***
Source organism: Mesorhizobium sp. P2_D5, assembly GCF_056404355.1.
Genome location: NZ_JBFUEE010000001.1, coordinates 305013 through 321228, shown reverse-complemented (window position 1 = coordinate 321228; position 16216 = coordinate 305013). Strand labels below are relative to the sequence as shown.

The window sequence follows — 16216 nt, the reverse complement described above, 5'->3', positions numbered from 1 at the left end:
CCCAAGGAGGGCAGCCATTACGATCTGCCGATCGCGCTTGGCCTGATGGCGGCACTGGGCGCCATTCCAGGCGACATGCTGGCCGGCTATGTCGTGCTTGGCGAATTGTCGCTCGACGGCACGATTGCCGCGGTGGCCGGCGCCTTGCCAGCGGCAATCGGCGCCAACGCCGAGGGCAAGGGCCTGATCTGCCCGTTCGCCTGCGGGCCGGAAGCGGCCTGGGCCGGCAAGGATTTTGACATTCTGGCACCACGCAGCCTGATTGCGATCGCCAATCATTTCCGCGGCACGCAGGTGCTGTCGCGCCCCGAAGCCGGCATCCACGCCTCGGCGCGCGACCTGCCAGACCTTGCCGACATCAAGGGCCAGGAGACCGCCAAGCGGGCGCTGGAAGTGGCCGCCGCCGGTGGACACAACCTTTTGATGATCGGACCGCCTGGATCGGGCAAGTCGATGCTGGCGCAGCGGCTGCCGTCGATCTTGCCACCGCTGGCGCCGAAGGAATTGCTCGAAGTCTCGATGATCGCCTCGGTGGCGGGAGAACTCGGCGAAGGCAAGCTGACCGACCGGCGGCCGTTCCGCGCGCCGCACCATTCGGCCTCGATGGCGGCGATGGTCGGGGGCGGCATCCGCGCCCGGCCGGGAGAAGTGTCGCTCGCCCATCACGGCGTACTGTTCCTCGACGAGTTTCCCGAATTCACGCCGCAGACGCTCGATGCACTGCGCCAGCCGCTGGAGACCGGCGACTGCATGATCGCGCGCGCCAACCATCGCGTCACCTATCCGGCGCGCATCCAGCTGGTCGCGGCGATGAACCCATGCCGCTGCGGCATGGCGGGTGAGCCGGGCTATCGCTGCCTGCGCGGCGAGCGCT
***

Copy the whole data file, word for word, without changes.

Source organism: Mesorhizobium sp. P2_D5, assembly GCF_056404355.1.
Genome location: NZ_JBFUEE010000001.1, coordinates 305013 through 321228, shown reverse-complemented (window position 1 = coordinate 321228; position 16216 = coordinate 305013). Strand labels below are relative to the sequence as shown.

The window sequence follows — 16216 nt, the reverse complement described above, 5'->3', positions numbered from 1 at the left end:
CCCAAGGAGGGCAGCCATTACGATCTGCCGATCGCGCTTGGCCTGATGGCGGCACTGGGCGCCATTCCAGGCGACATGCTGGCCGGCTATGTCGTGCTTGGCGAATTGTCGCTCGACGGCACGATTGCCGCGGTGGCCGGCGCCTTGCCAGCGGCAATCGGCGCCAACGCCGAGGGCAAGGGCCTGATCTGCCCGTTCGCCTGCGGGCCGGAAGCGGCCTGGGCCGGCAAGGATTTTGACATTCTGGCACCACGCAGCCTGATTGCGATCGCCAATCATTTCCGCGGCACGCAGGTGCTGTCGCGCCCCGAAGCCGGCATCCACGCCTCGGCGCGCGACCTGCCAGACCTTGCCGACATCAAGGGCCAGGAGACCGCCAAGCGGGCGCTGGAAGTGGCCGCCGCCGGTGGACACAACCTTTTGATGATCGGACCGCCTGGATCGGGCAAGTCGATGCTGGCGCAGCGGCTGCCGTCGATCTTGCCACCGCTGGCGCCGAAGGAATTGCTCGAAGTCTCGATGATCGCCTCGGTGGCGGGAGAACTCGGCGAAGGCAAGCTGACCGACCGGCGGCCGTTCCGCGCGCCGCACCATTCGGCCTCGATGGCGGCGATGGTCGGGGGCGGCATCCGCGCCCGGCCGGGAGAAGTGTCGCTCGCCCATCACGGCGTACTGTTCCTCGACGAGTTTCCCGAATTCACGCCGCAGACGCTCGATGCACTGCGCCAGCCGCTGGAGACCGGCGACTGCATGATCGCGCGCGCCAACCATCGCGTCACCTATCCGGCGCGCATCCAGCTGGTCGCGGCGATGAACCCATGCCGCTGCGGCATGGCGGGTGAGCCGGGCTATCGCTGCCTGCGCGGCGAGCGCT